Also, what about some alternative for workaround the following:
Out of Order Execution: the where clause makes execution jump around a little strangely, as the body of the where clause is executed before the simple statement in the clause header. The closest any other part of Python comes to this before is the out of order evaluation in conditional expressions.
result = let: a = retrieve_a() b = retreive_b() in: a*a + b*b
On Tue, Jul 20, 2010 at 6:57 PM, Andrey Popp firstname.lastname@example.org wrote:
PEP-3150 is awesome, just a small addition — why not to allow one-liners `where`s:
a = (b, b) where b = 43
And that also make sense for generator/list/set/dict comprehensions:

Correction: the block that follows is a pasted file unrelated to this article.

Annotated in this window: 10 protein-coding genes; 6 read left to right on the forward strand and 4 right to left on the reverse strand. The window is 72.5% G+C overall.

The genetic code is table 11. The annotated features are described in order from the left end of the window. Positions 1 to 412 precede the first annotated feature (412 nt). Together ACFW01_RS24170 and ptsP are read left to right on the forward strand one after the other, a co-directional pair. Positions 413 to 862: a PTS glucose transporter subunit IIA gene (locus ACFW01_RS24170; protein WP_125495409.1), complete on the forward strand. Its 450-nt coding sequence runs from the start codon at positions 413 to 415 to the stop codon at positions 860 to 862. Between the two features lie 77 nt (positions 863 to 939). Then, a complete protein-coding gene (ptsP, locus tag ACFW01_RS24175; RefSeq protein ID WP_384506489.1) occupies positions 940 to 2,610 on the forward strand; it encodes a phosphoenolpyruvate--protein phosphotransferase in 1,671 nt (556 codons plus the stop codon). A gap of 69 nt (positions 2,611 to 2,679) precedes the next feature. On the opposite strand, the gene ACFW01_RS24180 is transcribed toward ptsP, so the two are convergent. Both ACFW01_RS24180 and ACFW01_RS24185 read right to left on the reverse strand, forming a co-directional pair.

mylist = [y for y in another_list if y < 5 where y = f(x)]
On Tue, Jul 20, 2010 at 5:27 PM, Nick Coghlan email@example.com wrote:
On Tue, Jul 20, 2010 at 3:29 PM, Stephen J. Turnbull firstname.lastname@example.org wrote:
We just had a long thread about this.
The sentiment was about -0 to -0.5 on the idea in general, although a couple of people with experience in implementing Python syntax expressed sympathy for it.
For the record, I am personally +1 on the idea (otherwise I wouldn't have put so much thought into it over the years). It's just a *lot* harder to define complete and consistent semantics for the concept than people often realise.
However, having the question come up twice within the last month finally inspired me to write the current status of the topic down in a deferred PEP: http://www.python.org/dev/peps/pep-3150/
-- Nick Coghlan | email@example.com | Brisbane, Australia _______________________________________________ Python-ideas mailing list Pythonfirstname.lastname@example.org http://mail.python.org/mailman/listinfo/python-ideas
-- Andrey Popp
phone: +7 911 740 24 91 e-mail: email@example.com